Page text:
The Rise of Global Entrepreneurial Families: Successful Management of Growth and Diversity

The Rise of Global Entrepreneurial Families: Successful Management of Growth and Diversity

The rise of global entrepreneurial families is inexorable. More and more successful family businesses expand across national borders and become international players in the business world. The different aims of individual family members are changing and it is not rare that conflicts are common. The successful management of growth and diversity is crucial for the long-term success of these family businesses: But how can one manage to resolve such conflicts internally, not let them legally escalate, and avoid damage to the reputation in the public discussion and the media?

I. The Challenges of Managing Growth and Diversity

The management of growth and diversity in global entrepreneurial families is no easy task. It requires a high degree of strategic planning, clear communication and the development of a strong management team. One of the greatest challenges is the establishment of clear communication channels in order to ensure that all parties concerned have the same level of knowledge and can jointly work on the corporate goals. In this sense, however, communication does not mean spreading information but mainly to listen and identify the different needs existing in the family and make them a subject of discussion early on.

Furthermore, the implementation of effective management structures is of vital importance. Decision-making paths and conflict solution mechanisms need to be established that are efficient and transparent in order to promote the growth and success of the company. In addition, the development of a strong management team, which enjoys the confidence of the family members, and at the same time contributes the required competence, is indispensable. This team should dispose of the necessary skills and experience to successfully lead the company in a global environment — a requirement that is becoming more and more difficult to fulfil.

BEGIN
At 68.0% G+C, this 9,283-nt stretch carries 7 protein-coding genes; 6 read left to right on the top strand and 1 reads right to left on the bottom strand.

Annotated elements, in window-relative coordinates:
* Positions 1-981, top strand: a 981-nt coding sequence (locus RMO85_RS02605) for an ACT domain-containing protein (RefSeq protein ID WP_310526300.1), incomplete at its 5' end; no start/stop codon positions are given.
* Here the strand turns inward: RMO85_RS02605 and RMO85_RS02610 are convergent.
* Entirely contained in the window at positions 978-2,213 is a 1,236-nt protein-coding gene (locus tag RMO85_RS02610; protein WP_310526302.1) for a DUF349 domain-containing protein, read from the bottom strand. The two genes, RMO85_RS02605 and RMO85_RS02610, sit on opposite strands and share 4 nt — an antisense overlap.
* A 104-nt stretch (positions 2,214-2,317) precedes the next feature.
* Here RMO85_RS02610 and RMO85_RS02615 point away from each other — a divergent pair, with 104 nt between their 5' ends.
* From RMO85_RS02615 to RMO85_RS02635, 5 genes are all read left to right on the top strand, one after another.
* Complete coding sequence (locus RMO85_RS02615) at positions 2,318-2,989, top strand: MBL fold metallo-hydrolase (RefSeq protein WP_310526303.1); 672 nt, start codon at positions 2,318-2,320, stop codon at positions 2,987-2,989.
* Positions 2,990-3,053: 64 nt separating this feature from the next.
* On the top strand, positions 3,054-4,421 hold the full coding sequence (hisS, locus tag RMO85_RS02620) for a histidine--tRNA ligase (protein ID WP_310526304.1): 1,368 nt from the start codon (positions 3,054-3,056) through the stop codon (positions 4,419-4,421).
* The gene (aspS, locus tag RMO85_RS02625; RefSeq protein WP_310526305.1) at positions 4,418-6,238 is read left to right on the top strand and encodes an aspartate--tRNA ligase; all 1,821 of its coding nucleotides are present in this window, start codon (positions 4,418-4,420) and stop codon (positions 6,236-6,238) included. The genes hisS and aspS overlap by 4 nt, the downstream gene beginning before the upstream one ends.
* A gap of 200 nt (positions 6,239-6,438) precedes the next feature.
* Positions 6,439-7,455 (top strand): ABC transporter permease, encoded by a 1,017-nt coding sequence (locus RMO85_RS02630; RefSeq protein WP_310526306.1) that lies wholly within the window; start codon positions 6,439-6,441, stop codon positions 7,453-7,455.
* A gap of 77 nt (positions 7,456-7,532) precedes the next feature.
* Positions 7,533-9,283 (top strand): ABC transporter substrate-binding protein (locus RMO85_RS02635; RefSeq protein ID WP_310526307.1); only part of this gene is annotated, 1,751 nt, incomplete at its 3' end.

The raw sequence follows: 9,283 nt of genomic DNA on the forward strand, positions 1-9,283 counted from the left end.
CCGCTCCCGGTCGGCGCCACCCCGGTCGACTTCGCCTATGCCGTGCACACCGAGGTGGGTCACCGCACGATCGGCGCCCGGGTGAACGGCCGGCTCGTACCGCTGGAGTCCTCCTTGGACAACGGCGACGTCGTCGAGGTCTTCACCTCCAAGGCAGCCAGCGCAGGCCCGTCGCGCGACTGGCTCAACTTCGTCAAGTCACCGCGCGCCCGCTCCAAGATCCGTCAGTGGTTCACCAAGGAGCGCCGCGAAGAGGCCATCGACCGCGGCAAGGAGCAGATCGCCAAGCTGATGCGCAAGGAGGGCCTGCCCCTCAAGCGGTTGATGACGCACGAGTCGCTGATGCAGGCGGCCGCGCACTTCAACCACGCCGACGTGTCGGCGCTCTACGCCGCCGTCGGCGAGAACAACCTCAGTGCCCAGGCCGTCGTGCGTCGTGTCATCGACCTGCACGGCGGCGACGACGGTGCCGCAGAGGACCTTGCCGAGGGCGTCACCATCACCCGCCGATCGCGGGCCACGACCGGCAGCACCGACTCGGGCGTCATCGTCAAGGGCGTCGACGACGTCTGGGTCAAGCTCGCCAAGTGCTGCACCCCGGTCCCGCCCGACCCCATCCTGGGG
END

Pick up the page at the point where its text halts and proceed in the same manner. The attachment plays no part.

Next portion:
II. Strategies for Successful Growth Management

Global entrepreneurial families must be able to cope with growth and setbacks. When problems arise, almost always the root of evil is a different level of knowledge or an unclear level of information. So, the establishment of clear communication channels and information systems is crucial to manage the growth of global entrepreneurial families. Information can be effectively exchanged by means of regular meetings, clear communication guidelines, and the use of appropriate technologies. The bigger and more diverse the family, the more important it is to “leave no one behind”. Thus, it is ensured that all parties concerned are on the same level and can jointly work on the corporate goals, and are also able to assess and understand setbacks.

Another important strategy is the implementation of effective management structures. This comprises the definition of clear responsibilities and decision-making processes as well as the introduction of performance indicators in order to measure progress. These, however, must not only be established; they have to be accepted as well. This means a lot of work — only if responsibilities are accepted it is possible to reduce envy and resentment. It is very easy to spark arguments in a non-transparent decision-making structure. With a clear, coordinated and accepted organizational structure it is ensured that all tasks and responsibilities are clearly allocated, and the business can be efficiently managed.

Needless to say: In addition, the development of a strong management team is of vital importance. It should consist of talented executives disposing of the required skills and experience to successfully lead the company. The personalities need sufficient independence from the family; they should represent and understand the essential balance of power. And they should also be able to enforce an objective discipline ex officio based on experience and skill. Due to targeted personnel development and the promotion of executives from the company's own ranks, the suitable talents within the family can also be identified and promoted. Being a family member is no sufficient qualification.